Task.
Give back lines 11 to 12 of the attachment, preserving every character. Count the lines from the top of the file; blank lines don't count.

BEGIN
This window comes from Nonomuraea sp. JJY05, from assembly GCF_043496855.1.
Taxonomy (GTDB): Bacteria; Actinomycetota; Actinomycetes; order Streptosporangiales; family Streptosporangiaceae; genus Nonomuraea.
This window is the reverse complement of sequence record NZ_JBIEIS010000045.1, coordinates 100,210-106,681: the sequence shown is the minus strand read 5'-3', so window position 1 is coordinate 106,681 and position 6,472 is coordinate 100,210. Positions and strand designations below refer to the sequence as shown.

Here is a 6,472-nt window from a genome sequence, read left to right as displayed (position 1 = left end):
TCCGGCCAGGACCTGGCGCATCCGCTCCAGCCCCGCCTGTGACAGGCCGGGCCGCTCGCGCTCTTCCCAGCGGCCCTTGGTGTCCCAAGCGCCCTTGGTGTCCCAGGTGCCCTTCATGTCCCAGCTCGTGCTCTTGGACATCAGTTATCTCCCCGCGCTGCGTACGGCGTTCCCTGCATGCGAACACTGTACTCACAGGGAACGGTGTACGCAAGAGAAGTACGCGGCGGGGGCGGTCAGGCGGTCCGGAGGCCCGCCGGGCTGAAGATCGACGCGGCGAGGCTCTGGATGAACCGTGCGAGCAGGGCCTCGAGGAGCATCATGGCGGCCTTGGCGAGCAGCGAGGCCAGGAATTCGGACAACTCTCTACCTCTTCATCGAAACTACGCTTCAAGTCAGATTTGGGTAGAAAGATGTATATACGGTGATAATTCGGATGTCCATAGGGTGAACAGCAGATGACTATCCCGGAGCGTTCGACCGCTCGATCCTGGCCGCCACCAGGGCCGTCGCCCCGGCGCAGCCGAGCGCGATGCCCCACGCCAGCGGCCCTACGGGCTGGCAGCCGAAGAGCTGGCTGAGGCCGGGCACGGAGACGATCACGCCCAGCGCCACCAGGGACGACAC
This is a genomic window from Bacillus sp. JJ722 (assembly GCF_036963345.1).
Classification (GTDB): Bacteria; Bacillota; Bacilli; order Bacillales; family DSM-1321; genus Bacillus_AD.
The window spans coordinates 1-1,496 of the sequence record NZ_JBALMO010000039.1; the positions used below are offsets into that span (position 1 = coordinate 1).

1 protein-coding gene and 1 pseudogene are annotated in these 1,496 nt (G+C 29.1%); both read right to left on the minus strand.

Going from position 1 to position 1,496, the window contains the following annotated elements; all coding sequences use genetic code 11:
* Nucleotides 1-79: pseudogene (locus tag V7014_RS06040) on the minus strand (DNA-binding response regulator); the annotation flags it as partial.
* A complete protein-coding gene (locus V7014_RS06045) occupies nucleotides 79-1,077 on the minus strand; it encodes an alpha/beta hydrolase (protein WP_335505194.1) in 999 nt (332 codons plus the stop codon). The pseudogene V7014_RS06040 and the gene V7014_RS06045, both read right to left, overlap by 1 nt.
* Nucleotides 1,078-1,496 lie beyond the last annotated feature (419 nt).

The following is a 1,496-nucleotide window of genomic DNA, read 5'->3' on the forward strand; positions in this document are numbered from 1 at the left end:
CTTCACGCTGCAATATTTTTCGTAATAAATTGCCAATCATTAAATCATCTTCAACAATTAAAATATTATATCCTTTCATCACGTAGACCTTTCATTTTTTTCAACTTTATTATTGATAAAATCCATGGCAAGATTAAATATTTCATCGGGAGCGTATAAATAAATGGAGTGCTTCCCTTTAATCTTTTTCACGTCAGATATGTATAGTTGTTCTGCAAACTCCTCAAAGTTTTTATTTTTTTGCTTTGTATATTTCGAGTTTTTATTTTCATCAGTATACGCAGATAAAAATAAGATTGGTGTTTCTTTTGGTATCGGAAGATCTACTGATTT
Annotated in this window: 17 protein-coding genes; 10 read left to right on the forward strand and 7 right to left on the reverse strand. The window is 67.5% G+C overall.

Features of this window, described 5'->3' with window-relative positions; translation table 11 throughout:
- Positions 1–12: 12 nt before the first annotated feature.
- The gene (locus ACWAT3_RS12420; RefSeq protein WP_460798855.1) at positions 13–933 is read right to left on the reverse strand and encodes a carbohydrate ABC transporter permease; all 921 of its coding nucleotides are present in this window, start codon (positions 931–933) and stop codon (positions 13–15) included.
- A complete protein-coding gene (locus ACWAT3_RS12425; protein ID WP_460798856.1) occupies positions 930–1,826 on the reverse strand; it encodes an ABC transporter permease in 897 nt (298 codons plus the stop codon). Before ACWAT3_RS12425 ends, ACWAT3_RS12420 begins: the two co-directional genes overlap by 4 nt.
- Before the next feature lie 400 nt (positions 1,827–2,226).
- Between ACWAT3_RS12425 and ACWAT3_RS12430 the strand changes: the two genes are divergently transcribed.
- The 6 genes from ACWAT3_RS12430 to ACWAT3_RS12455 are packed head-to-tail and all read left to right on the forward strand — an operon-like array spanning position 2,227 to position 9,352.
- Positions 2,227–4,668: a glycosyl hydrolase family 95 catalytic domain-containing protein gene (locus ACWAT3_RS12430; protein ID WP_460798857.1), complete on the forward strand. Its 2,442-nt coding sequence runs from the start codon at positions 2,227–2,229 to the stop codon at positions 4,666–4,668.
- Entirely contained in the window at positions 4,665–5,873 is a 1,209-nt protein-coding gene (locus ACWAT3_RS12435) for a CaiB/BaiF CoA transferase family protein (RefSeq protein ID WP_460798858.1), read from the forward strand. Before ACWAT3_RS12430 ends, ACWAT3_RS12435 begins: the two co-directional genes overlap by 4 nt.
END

* Nucleotides 1-79: pseudogene (locus tag V7014_RS06040) on the minus strand (DNA-binding response regulator); the annotation flags it as partial.
* A complete protein-coding gene (locus V7014_RS06045) occupies nucleotides 79-1,077 on the minus strand; it encodes an alpha/beta hydrolase (protein WP_335505194.1) in 999 nt (332 codons plus the stop codon). The pseudogene V7014_RS06040 and the gene V7014_RS06045, both read right to left, overlap by 1 nt.